Some 170 biotech company executives say that the recent executive order banning immigrants from seven countries from entering the US is "misguided" and will put the US "at risk of losing its leadership position" in biotech.
Last month, President Donald Trump issued an executive order that barred citizens of seven countries from entering the US for at least 90 days and blocked refugees from entering the country for 120 days and Syrian refugees indefinitely. While a court in Washington State has issued a temporary restraining order that suspends the enforcement of the ban, that ruling is being appealed.
If the ban persists, biotech executives say it will harm the biomedical industry, as they write in a letter appearing in Nature Biotechnology. The letter-writers — which include Alnylam Pharmaceuticals' John Maraganore, the Broad Institute's Stuart Schreiber, Adaptive Biotechnologies' Diego Miralles, and Daphne Zohar of PureTech Health, among others — note that more than half the 69,000 biomedical researchers in the US were born abroad.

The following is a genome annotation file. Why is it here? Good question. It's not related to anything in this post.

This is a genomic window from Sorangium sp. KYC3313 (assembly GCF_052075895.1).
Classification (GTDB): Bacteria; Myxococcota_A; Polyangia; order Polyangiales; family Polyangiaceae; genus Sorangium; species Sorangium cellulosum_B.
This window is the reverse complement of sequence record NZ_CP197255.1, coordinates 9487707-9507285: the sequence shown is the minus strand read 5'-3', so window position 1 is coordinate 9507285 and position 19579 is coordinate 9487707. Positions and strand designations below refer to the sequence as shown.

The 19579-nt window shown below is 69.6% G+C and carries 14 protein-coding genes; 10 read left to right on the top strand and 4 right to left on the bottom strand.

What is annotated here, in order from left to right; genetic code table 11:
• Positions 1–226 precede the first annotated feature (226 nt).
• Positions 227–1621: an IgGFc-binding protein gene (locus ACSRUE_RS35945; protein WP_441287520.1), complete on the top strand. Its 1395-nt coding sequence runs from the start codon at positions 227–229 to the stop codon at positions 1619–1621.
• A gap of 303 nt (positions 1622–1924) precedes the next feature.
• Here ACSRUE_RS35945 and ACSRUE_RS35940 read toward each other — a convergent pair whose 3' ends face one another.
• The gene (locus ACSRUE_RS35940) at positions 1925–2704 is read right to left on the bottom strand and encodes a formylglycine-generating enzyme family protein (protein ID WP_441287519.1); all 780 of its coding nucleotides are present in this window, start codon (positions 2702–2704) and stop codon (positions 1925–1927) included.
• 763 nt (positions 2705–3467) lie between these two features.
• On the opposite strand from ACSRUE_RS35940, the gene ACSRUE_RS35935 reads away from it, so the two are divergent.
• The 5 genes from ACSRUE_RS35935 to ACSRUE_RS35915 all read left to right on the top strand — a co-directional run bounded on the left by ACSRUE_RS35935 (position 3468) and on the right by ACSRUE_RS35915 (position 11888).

While not all come from the countries affected by the ban, they argue that the order creates an environment in which immigrants, regardless of their origin, no longer feel welcome. According to the letter's authors, both investment in drug discovery and the inclusiveness of the US has allowed the biopharma industry to attract the best and the brightest workers. But now, researchers are worried the ban will be extended to include other countries and that they will be discriminated against.
"At a stroke, the new administration has compromised years of investment in this national treasure," the letter says.
It adds that the ban has "raised deep fears and concerns across the biotech industry, in which diversity and the free flow of ideas and people have created an American powerhouse of medicine" and that it needs to be reversed.